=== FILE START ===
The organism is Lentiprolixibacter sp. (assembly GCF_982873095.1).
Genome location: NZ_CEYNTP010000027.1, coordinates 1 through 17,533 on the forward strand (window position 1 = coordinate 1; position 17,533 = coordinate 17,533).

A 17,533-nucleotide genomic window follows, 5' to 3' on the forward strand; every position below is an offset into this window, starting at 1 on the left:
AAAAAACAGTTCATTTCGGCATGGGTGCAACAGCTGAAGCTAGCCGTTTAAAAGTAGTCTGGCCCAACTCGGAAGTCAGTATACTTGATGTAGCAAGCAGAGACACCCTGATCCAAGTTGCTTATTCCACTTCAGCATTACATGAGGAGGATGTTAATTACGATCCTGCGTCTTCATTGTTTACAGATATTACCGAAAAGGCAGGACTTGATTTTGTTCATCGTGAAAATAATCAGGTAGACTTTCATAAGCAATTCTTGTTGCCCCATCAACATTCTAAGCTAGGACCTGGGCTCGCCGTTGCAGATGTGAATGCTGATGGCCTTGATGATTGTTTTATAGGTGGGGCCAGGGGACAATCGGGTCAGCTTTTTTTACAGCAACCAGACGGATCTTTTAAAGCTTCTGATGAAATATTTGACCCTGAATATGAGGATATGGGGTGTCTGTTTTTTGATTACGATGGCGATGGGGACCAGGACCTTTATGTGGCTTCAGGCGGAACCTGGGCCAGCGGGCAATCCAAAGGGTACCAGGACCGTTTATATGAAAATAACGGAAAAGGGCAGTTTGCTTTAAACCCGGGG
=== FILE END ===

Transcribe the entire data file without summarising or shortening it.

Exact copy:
The organism is Lentiprolixibacter sp. (assembly GCF_982873095.1).
Genome location: NZ_CEYNTP010000027.1, coordinates 1 through 17,533 on the forward strand (window position 1 = coordinate 1; position 17,533 = coordinate 17,533).

A 17,533-nucleotide genomic window follows, 5' to 3' on the forward strand; every position below is an offset into this window, starting at 1 on the left:
AAAAAACAGTTCATTTCGGCATGGGTGCAACAGCTGAAGCTAGCCGTTTAAAAGTAGTCTGGCCCAACTCGGAAGTCAGTATACTTGATGTAGCAAGCAGAGACACCCTGATCCAAGTTGCTTATTCCACTTCAGCATTACATGAGGAGGATGTTAATTACGATCCTGCGTCTTCATTGTTTACAGATATTACCGAAAAGGCAGGACTTGATTTTGTTCATCGTGAAAATAATCAGGTAGACTTTCATAAGCAATTCTTGTTGCCCCATCAACATTCTAAGCTAGGACCTGGGCTCGCCGTTGCAGATGTGAATGCTGATGGCCTTGATGATTGTTTTATAGGTGGGGCCAGGGGACAATCGGGTCAGCTTTTTTTACAGCAACCAGACGGATCTTTTAAAGCTTCTGATGAAATATTTGACCCTGAATATGAGGATATGGGGTGTCTGTTTTTTGATTACGATGGCGATGGGGACCAGGACCTTTATGTGGCTTCAGGCGGAACCTGGGCCAGCGGGCAATCCAAAGGGTACCAGGACCGTTTATATGAAAATAACGGAAAAGGGCAGTTTGCTTTAAACCCGGGG